Saturday, 16 July 2011

"Current Practices in Signed Language Interpreting in Legal Settings in North America " - Len Roberston, Debra Russell & Risa Shaw

Unfortunately Risa Shaw and Len Roberston could not attend, therefore Deb Russell is presenting on behalf of all three presenters.

The standards in USA and Canada in legal settings are very diverse. We are unclear who does the work and what we exactly do, so therefore we wanted to look further into this.

We surveyed interpreters from AVLIC and RID. Deaf and non deaf interpreters responded to the survey. The survey tool could be used to have it coded into SPSS. We also used focus groups. But at the presentation today we will present some of the findings.

A total of 1994 (?) interpreters responded. There is best practices document that refers to using deaf interpreters used in legal settings. We wanted to ask what the use of deaf interpreters in these settings would look like. We also wanted to look at best practices in preparation, consecutive interpreting and videotaping our work.

We asked a serie of questions about the use of DI (deaf interpreters). The decisions were based on:
  • language issues
  • availibility of DI (large urban areas had plenty of DI available, but in rural areas not)
  • complexity of the case
  • needs of the Deaf consumer (for example range of languages, for example Spanish)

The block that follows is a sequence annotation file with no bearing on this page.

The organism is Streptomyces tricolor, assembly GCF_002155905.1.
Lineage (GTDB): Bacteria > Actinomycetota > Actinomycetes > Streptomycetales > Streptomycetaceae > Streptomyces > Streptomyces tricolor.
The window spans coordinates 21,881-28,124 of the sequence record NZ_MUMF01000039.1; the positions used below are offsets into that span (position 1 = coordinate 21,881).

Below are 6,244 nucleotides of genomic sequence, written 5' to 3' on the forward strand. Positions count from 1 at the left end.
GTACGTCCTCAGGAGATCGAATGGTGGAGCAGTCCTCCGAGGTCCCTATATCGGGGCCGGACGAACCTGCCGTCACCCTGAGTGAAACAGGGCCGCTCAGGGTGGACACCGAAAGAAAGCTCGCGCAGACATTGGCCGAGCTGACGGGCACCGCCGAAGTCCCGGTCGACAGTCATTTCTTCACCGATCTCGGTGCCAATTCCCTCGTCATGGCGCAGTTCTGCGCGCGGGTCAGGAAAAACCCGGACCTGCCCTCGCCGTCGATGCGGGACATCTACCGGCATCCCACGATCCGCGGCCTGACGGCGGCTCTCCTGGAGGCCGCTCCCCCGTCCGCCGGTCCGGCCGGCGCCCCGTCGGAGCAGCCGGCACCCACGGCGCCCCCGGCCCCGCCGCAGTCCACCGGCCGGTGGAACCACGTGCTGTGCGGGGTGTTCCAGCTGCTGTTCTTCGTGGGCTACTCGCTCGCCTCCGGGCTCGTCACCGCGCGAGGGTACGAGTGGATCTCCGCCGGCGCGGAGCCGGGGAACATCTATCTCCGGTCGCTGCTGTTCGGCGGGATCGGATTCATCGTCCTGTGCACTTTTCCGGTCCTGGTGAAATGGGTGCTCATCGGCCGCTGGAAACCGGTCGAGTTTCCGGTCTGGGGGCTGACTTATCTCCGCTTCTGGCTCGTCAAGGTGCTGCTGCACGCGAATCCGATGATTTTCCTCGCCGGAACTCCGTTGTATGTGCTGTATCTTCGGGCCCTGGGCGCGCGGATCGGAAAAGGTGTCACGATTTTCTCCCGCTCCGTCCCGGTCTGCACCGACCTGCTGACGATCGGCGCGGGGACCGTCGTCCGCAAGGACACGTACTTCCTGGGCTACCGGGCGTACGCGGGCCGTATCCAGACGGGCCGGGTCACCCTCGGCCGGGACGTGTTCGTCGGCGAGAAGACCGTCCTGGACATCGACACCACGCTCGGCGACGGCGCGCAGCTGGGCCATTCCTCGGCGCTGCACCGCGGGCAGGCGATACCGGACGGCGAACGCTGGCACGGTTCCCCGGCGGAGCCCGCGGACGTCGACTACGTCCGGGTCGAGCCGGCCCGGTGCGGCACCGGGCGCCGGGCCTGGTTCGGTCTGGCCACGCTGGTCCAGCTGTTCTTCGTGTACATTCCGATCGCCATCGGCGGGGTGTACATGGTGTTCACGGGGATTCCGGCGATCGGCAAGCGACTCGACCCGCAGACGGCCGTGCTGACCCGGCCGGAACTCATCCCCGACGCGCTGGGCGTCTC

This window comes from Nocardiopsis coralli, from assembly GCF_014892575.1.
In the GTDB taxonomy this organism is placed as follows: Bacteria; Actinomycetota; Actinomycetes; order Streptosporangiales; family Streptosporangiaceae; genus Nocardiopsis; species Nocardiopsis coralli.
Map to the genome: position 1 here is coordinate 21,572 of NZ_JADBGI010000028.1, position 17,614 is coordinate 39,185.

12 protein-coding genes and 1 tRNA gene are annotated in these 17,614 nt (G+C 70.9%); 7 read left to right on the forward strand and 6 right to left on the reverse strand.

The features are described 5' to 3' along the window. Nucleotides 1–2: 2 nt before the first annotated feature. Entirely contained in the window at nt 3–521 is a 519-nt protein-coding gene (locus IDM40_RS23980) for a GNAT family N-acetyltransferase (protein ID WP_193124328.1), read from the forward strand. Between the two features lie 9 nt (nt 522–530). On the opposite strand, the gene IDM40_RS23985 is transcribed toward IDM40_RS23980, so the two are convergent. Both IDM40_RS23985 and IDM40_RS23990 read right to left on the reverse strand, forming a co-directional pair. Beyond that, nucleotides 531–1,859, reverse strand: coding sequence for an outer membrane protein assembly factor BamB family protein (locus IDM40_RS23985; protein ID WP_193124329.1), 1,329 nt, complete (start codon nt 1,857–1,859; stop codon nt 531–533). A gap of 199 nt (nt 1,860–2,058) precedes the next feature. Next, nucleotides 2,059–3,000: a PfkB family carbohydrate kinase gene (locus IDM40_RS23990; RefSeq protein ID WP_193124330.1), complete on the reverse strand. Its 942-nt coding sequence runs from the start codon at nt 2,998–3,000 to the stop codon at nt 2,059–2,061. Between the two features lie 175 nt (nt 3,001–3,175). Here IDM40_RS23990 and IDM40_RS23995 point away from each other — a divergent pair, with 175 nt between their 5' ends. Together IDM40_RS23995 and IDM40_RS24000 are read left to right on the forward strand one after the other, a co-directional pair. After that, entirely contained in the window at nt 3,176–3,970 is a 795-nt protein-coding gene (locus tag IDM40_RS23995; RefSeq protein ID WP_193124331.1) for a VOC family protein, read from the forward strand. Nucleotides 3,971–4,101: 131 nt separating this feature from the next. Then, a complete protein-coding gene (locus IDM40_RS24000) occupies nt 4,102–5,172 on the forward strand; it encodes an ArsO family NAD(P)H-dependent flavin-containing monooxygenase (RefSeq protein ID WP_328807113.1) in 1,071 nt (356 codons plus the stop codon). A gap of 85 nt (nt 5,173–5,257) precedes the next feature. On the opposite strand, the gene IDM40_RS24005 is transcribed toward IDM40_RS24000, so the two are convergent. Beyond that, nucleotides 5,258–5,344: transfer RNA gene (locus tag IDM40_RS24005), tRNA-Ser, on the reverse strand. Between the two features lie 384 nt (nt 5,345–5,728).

• Court factors (for example complex cases, such as more deaf witnesses, etc)
In the reality how many worked with a DI, only 40% regularly work with DI.

We asked how interpreters prepared and later we asked how they prepared. Nearly 50% said that they would rely on the referring agency on providing them preparation materials. We also asked what happens if you are not prepared. They said:
  • lack of confidence (if you as an interpreter are not confident, you do not sound confident, even though the deaf witness might be confident)
  • anxious or nervous
  • ....

When interpreters are working interpreting in legal settings, it can / should be videotaped. Of the respondents only 11.6% said that they will initiate the videotaping and the rest would not bother to ask.

Consecutive interpreting: if persons do not speak English, they should use consecutive. This is not always done.

We asked the interpreters what pieces of training do you need:
  • Team processes, specifically D/H teams
  • Orientation to the legal system
  • Legal discourse
  • Types of law
  • Protocol - videotaping, qualifying, etc
Recommendations. Based on the data, we recommend that the interpreters:
  • Should be very high in fluency the languages. 
  • More training in waht the consequences are of what they produce, what is the quality
  • Collaboration between deaf and hearing organisation.
(note: a paper of the findings will be published soon)

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